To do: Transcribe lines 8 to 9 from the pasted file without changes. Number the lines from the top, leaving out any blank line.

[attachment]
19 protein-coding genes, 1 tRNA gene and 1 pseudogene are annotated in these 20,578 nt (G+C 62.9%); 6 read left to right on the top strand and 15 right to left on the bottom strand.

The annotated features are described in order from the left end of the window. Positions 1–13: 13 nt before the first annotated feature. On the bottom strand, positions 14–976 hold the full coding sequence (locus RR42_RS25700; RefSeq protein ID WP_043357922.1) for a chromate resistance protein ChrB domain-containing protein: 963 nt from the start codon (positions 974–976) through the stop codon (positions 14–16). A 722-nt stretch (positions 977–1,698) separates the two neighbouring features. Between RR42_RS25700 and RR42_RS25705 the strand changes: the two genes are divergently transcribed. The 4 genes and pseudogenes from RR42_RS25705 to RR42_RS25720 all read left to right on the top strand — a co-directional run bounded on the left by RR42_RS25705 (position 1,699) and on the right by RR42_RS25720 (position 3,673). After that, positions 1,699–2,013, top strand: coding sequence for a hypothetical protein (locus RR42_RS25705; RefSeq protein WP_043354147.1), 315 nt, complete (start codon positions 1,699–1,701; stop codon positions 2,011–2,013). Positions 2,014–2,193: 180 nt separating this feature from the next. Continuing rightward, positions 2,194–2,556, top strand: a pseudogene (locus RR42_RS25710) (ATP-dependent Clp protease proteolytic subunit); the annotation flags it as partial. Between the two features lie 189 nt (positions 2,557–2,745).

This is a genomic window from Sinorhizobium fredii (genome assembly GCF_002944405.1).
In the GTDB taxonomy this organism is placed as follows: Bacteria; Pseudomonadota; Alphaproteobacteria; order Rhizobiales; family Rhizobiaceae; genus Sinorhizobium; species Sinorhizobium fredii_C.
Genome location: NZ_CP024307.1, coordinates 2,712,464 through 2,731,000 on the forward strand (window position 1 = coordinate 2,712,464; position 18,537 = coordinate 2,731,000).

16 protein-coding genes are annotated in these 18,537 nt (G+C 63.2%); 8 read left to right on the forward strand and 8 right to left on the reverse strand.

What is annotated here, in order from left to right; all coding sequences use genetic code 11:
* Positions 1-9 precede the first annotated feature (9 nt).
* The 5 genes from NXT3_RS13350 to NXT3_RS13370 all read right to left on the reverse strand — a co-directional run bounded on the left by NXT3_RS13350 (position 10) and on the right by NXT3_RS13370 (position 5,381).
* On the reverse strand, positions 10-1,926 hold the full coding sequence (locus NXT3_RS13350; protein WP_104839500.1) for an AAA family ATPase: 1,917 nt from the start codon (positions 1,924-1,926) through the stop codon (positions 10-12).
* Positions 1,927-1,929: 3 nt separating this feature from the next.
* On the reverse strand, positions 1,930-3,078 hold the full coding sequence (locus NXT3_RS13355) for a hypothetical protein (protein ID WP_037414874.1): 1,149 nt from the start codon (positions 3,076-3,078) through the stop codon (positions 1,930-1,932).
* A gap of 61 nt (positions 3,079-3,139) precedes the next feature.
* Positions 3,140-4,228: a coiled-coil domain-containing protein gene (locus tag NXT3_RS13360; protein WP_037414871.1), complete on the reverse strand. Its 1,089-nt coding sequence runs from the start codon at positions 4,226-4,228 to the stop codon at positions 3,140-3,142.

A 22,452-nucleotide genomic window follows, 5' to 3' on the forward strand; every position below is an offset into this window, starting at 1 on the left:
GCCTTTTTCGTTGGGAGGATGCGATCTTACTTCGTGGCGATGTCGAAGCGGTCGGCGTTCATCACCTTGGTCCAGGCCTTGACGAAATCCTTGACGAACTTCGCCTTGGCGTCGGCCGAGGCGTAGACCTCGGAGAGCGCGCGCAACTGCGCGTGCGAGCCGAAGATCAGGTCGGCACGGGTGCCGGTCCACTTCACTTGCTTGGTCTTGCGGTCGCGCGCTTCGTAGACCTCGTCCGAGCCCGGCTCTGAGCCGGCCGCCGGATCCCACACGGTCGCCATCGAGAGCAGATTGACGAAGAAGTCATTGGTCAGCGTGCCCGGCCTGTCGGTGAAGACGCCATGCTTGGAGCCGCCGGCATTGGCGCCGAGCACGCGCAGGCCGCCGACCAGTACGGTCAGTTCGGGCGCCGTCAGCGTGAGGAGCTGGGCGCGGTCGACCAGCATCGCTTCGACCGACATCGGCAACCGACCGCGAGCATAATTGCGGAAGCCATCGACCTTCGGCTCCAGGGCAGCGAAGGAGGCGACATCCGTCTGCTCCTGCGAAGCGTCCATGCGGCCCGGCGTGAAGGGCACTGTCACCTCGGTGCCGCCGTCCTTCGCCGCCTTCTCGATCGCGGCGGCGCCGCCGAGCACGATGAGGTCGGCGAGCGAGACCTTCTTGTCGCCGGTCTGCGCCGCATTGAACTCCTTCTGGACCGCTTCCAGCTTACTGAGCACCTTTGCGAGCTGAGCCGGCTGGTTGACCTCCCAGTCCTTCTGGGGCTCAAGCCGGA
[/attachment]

* Positions 1-9 precede the first annotated feature (9 nt).
* The 5 genes from NXT3_RS13350 to NXT3_RS13370 all read right to left on the reverse strand — a co-directional run bounded on the left by NXT3_RS13350 (position 10) and on the right by NXT3_RS13370 (position 5,381).